Monday 11 January 2016

Third Space: Syria will showcase the work of artist Zaher Omareen, in an attempt to raise awareness of those affected by conflict

A Syrian artist will depict the horrors of war in his debut Belfast exhibition.

London-based artist Zaher Omareen will bring his work, Third Space: Syria, to the Naughton Gallery at Queen’s this week (Wednesday, January 13). 

Featuring 11 short films, the exhibition aims to show the effects of conflict both in Syria and elsewhere, and demonstrate the role that artists play in supporting recovery and resilience.

The emotive short films are based on footage found on YouTube or from Zaher’s friends in Syria, and are interwoven with stories, poems and music, to give a voice to those affected, as well as give a glimpse into the day to day life of people in war-torn countries. Shown on loop, the films leave the viewer with different opinions depending on when they start watching.

Explaining the exhibition, Zaher said: “The show compiles a collection of stories, including mine, from living in Syria under a dictatorship. I am trying to show through the films, the experiences which people are living through in Syria right now.

“The exhibition is not only about Syria, it is about the effects of any war and dictatorship on the people who live through it. Something I hope the audiences in Belfast will relate to.”

The exhibition is part of a wider British Council project, co-curated by Lois Stonock and Alma Salem, which through 30 works of films and photography, explores the roles that artists play in responding to conflict and displacement. This exhibition is the third in the series and has been created as part of ‘Artists in Recovery’, British Council Culture and Development programme.

Speaking about Third Space:Syria was curator, Lois Stonock.

She said: “Zaher’s show presents differing viewpoints from Syria and the consequences of war on people living in the country. Artists provide important and alternative views to that we see in the press and help to build a nuanced understanding of the effects of war. Zaher’s films give us an insight into his experiences and the experiences of others.”

According to Graham Sheffield, Director of Arts, British Council, these exhibitions are vitally important for the long term stability of Syria.

He recently said:  “The overall aim of this work is clear: through arts and culture, civil society is strengthened from the ground up; marginalised people are able to express themselves freely and advocate for their rights successfully.

“Nowhere is this work more valuable than in the responding to the Syrian crisis - during which over 40% of the Syrian population has been displaced: over 7.6 million people inside Syria and 3.7million in neighbouring countries - making Syrians the largest refugee population in the world.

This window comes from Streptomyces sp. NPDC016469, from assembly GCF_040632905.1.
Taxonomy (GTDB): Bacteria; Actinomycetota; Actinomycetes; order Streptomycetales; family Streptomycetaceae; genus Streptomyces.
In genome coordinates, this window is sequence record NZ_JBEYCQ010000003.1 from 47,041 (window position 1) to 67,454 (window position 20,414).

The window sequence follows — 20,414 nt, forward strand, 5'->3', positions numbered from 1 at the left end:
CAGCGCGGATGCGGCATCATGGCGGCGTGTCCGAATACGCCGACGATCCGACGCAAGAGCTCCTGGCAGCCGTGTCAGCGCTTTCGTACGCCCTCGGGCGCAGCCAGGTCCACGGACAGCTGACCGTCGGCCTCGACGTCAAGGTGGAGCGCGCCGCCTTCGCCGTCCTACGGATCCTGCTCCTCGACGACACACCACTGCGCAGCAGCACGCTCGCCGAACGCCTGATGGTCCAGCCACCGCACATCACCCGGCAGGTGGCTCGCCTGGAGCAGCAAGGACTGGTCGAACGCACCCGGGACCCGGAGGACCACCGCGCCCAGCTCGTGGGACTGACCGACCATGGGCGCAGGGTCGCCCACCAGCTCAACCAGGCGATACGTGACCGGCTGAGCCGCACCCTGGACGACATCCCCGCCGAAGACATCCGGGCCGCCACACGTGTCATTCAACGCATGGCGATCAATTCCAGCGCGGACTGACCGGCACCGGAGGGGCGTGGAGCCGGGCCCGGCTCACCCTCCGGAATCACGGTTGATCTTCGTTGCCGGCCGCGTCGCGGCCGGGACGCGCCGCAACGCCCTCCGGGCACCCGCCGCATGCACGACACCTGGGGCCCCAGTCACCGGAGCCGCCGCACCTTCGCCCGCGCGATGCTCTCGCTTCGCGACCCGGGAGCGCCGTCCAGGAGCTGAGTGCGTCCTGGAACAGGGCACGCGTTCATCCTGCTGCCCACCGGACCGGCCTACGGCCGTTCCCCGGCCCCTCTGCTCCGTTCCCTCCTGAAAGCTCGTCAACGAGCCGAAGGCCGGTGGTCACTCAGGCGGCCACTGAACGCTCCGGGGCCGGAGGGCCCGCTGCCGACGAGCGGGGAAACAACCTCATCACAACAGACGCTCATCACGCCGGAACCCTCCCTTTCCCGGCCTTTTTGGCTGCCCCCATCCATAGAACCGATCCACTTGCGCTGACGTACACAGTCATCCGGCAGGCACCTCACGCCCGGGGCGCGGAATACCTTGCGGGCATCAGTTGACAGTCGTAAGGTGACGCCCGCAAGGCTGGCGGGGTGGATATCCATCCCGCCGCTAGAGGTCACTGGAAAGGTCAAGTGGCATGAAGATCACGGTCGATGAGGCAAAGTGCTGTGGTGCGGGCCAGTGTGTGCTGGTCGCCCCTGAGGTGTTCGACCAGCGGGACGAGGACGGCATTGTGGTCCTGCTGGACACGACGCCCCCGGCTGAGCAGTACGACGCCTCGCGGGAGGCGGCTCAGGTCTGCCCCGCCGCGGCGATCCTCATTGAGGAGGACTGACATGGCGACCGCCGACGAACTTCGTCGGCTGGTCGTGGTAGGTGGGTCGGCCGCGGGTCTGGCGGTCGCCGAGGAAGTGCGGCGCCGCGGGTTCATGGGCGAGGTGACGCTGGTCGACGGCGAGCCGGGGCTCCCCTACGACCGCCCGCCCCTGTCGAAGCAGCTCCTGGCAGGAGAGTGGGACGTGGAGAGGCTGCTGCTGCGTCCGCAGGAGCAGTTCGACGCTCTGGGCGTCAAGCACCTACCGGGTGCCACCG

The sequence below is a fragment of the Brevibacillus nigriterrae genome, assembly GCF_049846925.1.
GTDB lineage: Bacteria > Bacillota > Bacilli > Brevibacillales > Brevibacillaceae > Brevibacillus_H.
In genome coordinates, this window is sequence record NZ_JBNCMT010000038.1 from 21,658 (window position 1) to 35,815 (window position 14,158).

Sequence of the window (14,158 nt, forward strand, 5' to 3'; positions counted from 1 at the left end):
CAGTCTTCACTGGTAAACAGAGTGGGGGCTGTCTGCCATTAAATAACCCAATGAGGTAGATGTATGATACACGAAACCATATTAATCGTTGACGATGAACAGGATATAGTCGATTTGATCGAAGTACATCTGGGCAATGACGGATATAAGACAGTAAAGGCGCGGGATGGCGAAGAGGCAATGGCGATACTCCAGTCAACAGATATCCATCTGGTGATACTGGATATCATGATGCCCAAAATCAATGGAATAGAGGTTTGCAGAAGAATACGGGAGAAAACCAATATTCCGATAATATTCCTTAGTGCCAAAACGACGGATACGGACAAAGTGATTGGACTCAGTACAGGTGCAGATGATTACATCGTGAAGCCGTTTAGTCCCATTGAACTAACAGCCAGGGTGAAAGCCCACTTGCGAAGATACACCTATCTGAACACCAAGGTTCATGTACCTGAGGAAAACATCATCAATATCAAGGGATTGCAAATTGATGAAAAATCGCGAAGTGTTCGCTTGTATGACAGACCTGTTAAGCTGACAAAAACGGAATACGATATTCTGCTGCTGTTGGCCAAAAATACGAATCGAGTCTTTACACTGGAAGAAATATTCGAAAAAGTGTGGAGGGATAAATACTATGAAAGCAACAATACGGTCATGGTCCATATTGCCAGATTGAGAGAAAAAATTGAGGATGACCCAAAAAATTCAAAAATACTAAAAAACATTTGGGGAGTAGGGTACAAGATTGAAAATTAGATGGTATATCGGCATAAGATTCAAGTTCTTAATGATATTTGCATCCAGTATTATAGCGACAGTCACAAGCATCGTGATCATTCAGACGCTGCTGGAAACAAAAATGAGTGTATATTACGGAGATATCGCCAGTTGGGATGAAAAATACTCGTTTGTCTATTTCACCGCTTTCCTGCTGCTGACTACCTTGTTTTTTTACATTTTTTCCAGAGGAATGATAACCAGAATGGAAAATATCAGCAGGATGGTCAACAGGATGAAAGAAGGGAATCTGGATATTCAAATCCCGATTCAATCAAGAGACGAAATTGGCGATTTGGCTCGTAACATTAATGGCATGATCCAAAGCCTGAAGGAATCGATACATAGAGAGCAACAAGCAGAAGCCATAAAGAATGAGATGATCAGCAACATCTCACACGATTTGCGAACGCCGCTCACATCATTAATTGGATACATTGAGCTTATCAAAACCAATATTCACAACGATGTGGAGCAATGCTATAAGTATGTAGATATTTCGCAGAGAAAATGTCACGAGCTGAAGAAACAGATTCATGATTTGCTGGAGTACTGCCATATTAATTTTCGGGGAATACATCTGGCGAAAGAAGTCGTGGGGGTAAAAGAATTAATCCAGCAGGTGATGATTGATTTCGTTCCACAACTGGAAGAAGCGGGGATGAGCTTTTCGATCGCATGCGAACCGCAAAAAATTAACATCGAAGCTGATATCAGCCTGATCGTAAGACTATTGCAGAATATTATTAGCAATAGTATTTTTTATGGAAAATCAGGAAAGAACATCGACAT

“Whilst the British Council cannot have a physical presence in the country at present we are committed to supporting the people of Syria through the provision of schemes such as this, as well as through access to English language learning and civil society projects. “

Third Space:Syria runs at the Naughton Gallery from January 13 until Wednesday, February 10. Admission is free.

Notes to Editor

About the artist

Zaher Omareen is a Syrian director, writer and artist based in London. His work includes ‘Two Stories’ (2013), about exile and different visual approaches to remembering conflict.  His current film project draws on footage from inside the Syrian conflict and, with support from the British Council, demonstrates the roles that artists play in supporting recovery and resilience.  Omareen is the artistic director of Syria’s Mobile Phone Film Festival, an international competition which presents pocket films recorded on mobiles and which held festival screenings in war-torn Syria last year.  In 2015 his work was featured in the Victoria & Albert’s exhibition, Disobedient Objects.  He has also curated a series of short Syrian films and curated and commissioned 35 one-shot, one-minute movies by Syrian filmmakers for ‘Imago Mundi Syria’, an exhibition featuring 140 Syrian artists that was shown in Venice Biennale in August 2015. 

About The Naughton Gallery

The Naughton Gallery aims to develop as an aesthetic, academic and creative force which enhances the Queen's experience for staff, students and the wider community.

The Gallery welcomes 16,000 annual visitors including a significant number of international tourist visitors and is listed in Ten of the Best university galleries in the UK and Ireland by The Times Higher.

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Opening Times: Tues-Sun 11am-4pm 


About the British Council

The British Council is the UK’s international organisation for educational opportunities and cultural relations. We work in over 100 countries worldwide to build engagement and trust for the UK through the exchange of knowledge and ideas between people. We work in the arts, education, English, science, sport and governance and last year we engaged face to face with 18.4 million people and reached 652 million. We are a non-political organisation which operates at arm’s length from government. Our total turnover in 2009/10 was £705 million, of which our grant-in-aid from the British government was £211 million. For every £1 of government grant we receive, we earn £2.50 from other sources. For more information, please visit:, on Facebook –  or follow us on Twitter: @BCouncil_NI

For further information, please contact: 

Claire McAuley T +44 (0) 28 9019 2224 | M +44 (0) 7856524504 Twitter: @BCouncil_NI,  Facebook